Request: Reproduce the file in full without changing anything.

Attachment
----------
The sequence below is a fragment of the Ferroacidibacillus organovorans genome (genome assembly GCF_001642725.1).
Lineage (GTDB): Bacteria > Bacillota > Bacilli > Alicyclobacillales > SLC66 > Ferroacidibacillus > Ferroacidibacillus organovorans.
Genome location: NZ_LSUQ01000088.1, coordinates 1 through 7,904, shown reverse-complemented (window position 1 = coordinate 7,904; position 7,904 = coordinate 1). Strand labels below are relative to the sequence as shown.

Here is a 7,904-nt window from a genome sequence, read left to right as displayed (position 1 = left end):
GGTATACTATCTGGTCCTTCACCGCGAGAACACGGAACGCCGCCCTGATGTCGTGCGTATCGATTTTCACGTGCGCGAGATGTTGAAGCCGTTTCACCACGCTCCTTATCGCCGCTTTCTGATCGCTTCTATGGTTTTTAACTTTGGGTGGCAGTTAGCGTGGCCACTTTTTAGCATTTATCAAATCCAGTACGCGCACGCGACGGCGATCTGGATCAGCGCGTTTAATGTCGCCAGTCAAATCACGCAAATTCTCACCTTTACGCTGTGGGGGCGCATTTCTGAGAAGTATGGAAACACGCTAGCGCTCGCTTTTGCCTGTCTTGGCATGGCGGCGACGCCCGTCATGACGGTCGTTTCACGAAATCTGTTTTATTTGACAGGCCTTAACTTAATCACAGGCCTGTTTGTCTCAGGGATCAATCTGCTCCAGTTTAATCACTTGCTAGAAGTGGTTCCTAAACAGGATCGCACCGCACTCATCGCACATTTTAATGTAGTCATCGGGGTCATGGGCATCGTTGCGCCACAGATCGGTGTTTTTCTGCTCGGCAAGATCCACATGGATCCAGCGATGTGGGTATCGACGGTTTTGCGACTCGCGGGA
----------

The sequence below is a fragment of the Ferroacidibacillus organovorans genome (genome assembly GCF_001642725.1).
Lineage (GTDB): Bacteria > Bacillota > Bacilli > Alicyclobacillales > SLC66 > Ferroacidibacillus > Ferroacidibacillus organovorans.
Genome location: NZ_LSUQ01000088.1, coordinates 1 through 7,904, shown reverse-complemented (window position 1 = coordinate 7,904; position 7,904 = coordinate 1). Strand labels below are relative to the sequence as shown.

Here is a 7,904-nt window from a genome sequence, read left to right as displayed (position 1 = left end):
GGTATACTATCTGGTCCTTCACCGCGAGAACACGGAACGCCGCCCTGATGTCGTGCGTATCGATTTTCACGTGCGCGAGATGTTGAAGCCGTTTCACCACGCTCCTTATCGCCGCTTTCTGATCGCTTCTATGGTTTTTAACTTTGGGTGGCAGTTAGCGTGGCCACTTTTTAGCATTTATCAAATCCAGTACGCGCACGCGACGGCGATCTGGATCAGCGCGTTTAATGTCGCCAGTCAAATCACGCAAATTCTCACCTTTACGCTGTGGGGGCGCATTTCTGAGAAGTATGGAAACACGCTAGCGCTCGCTTTTGCCTGTCTTGGCATGGCGGCGACGCCCGTCATGACGGTCGTTTCACGAAATCTGTTTTATTTGACAGGCCTTAACTTAATCACAGGCCTGTTTGTCTCAGGGATCAATCTGCTCCAGTTTAATCACTTGCTAGAAGTGGTTCCTAAACAGGATCGCACCGCACTCATCGCACATTTTAATGTAGTCATCGGGGTCATGGGCATCGTTGCGCCACAGATCGGTGTTTTTCTGCTCGGCAAGATCCACATGGATCCAGCGATGTGGGTATCGACGGTTTTGCGACTCGCGGGA